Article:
Peterson, Jonathan Moore, Taming the Sprawlmart: Using an Antitrust Arsenal to Further Historic Preservation Goals, 27 URBAN LAWYER 333 (1995).

This article looks at some unconventional ways that historic preservation interests can be protected in small towns from the encroachment of large discount retailers. Part II gives a brief background of the results that can occur when a box retailer sets up shop near a small town. Part III gives a synopsis of the methods by which federal antitrust law deals with predatory pricing, methods which might be helpful in preserving small town main streets. Parts IV looks at the Sherman and Robinson-Patman Acts, which prohibit predatory conduct. Part V examines state provisions that outlaw below-cost sales. Part VI examines how local zoning regulations can keep giant retailers from coming into a town or region, without violation of any restraint of trade laws by the excluding municipality.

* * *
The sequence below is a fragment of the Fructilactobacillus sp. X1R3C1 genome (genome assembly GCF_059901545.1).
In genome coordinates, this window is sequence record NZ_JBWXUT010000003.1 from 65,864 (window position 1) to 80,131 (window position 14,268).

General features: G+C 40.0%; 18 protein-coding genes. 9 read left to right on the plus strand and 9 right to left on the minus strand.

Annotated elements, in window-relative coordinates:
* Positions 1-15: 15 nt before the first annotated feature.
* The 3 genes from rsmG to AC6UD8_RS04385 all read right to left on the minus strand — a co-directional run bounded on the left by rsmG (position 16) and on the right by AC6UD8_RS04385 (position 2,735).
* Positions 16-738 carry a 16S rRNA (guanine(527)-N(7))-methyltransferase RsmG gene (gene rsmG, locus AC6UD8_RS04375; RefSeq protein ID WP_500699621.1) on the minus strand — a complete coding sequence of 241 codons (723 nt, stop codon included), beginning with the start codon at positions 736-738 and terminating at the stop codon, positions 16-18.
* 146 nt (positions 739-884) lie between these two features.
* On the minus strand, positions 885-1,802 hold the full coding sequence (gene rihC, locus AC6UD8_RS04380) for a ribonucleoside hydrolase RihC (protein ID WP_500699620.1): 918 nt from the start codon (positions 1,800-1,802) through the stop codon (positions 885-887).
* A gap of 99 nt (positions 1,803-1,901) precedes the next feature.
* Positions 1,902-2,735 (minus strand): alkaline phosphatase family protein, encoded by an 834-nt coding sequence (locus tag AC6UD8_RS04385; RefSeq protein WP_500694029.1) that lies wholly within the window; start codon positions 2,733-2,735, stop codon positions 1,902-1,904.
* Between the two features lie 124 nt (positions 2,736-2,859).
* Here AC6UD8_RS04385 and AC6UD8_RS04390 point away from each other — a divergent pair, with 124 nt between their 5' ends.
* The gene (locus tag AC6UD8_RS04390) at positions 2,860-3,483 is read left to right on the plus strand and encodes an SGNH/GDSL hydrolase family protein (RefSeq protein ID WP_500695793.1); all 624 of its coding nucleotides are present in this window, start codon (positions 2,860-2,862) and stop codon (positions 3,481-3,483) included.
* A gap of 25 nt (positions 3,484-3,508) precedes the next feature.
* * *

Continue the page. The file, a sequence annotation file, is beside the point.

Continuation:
With Cases, Statutes, and Recent Developments covering:


Harley-Davidson, Inc. V. Minstar, Inc., 41 F.3d341 (7th Cir. 1994).
National Wildlife Federation v. Espy, 1995 WL 19579 (9th Cir. Jan. 20, 1995).

Government Operations

Turner Broadcasting System, Inc.v. Federal Communications Commission, 114 S. Ct. 2445 (1994).
Alex v. City of Chicago, 29 F.3d 1235 (7th Cir. 1994), cert. denied, 115 S. Ct. 665 (1994)

Land Use, Planning and Zoning

Walz v. Town of Smithtown, 1995 WL 30894 (2d Cir. Jan 24, 1995).
Brown v. City of Fredericktown, 886 S.W.2d 747 (Mo. Ct. App. 1994).
Brayton v. City of New Brighton, 519 N.W.2d 243 (Minn. Ct. App. 1994).
State v. Stallman, 519 N.W.2d 903 (Minn. Ct. A0pp. 1994).

Public Education

Silano v. Sag Harbor Union Free School District Board of Education, 42 F.3d 719 (2d Cir. 1994).